Associations between periconceptional alcohol consumption and craniosynostosis, omphalocele, and gastroschisis

Sandra Richardson, Marilyn L. Browne, Sonja A. Rasmussen, Charlotte M. Druschel, Lixian Sun, Ethylin Wang Jabs, Paul A. Romitti

Research output: Contribution to journalArticlepeer-review

35 Scopus citations


Alcohol consumption during pregnancy is known to be associated with certain birth defects, but the risk of other birth defects is less certain. The authors examined associations between maternal alcohol consumption during pregnancy and craniosynostosis, omphalocele, and gastroschisis among participants in the National Birth Defects Prevention Study, a large, multicenter case-control study. Methods: A total of 6622 control infants and 1768 infants with birth defects delivered from 1997-2005 were included in the present analysis. Maternal alcohol consumption was assessed as any periconceptional consumption (1 month prepregnancy through the third pregnancy month), and by quantity-frequency, duration, and beverage type. Alcohol consumption throughout pregnancy was explored for craniosynostosis since the period of development may extend beyond the first trimester. Adjusted odds ratios (OR) and 95% confidence intervals (CI) were estimated using unconditional logistic regression analysis. OR were adjusted for age, race/ethnicity, and state of residence at time of infant's birth. Gastroschisis OR were also adjusted for periconceptional smoking. Results: Periconceptional alcohol consumption and craniosynostosis showed little evidence of an association (OR = 0.92; CI: 0.78-1.08), but alcohol consumption in the second (OR = 0.65; CI: 0.47-0.92) and third trimesters (OR = 0.68; CI: 0.49-0.95) was inversely associated with craniosynostosis. Periconceptional alcohol consumption was associated with omphalocele (OR = 1.50; CI: 1.15-1.96) and gastroschisis (OR = 1.40; CI: 1.17-1.67). Conclusions: Results suggest that maternal periconceptional alcohol consumption is associated with omphalocele and gastroschisis, and second and third trimester alcohol consumption are inversely associated with craniosynostosis.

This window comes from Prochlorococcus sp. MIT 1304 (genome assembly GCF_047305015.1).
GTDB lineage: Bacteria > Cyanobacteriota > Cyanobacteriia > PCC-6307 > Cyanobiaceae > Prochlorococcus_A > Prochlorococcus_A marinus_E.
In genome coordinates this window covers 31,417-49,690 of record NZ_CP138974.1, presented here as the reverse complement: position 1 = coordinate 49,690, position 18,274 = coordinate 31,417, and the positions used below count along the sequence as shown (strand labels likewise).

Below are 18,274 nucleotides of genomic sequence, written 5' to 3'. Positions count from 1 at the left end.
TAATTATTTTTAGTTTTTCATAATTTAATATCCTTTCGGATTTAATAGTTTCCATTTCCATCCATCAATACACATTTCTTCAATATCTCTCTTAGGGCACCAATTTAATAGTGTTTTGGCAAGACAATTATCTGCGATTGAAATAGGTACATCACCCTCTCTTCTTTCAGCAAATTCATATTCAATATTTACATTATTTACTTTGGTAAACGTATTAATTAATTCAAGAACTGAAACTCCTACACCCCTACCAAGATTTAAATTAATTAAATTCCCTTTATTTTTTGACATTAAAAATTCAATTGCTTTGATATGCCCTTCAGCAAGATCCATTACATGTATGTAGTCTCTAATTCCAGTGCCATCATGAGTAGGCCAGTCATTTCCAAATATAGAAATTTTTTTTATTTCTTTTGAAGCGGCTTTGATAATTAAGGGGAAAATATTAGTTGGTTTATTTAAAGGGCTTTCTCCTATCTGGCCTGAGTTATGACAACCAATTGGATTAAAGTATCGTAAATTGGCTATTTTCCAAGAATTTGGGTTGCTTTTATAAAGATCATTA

Original languageEnglish (US)
Pages (from-to)623-630
Number of pages8
JournalBirth Defects Research Part A - Clinical and Molecular Teratology
Issue number7
StatePublished - Jul 2011
Externally publishedYes


  • Alcohol drinking
  • Case-control studies
  • Congenital abnormalities
  • Craniosynostosis
  • Gastroschisis
  • Omphalocele

ASJC Scopus subject areas

  • Developmental Biology
  • Pediatrics, Perinatology, and Child Health
  • Embryology


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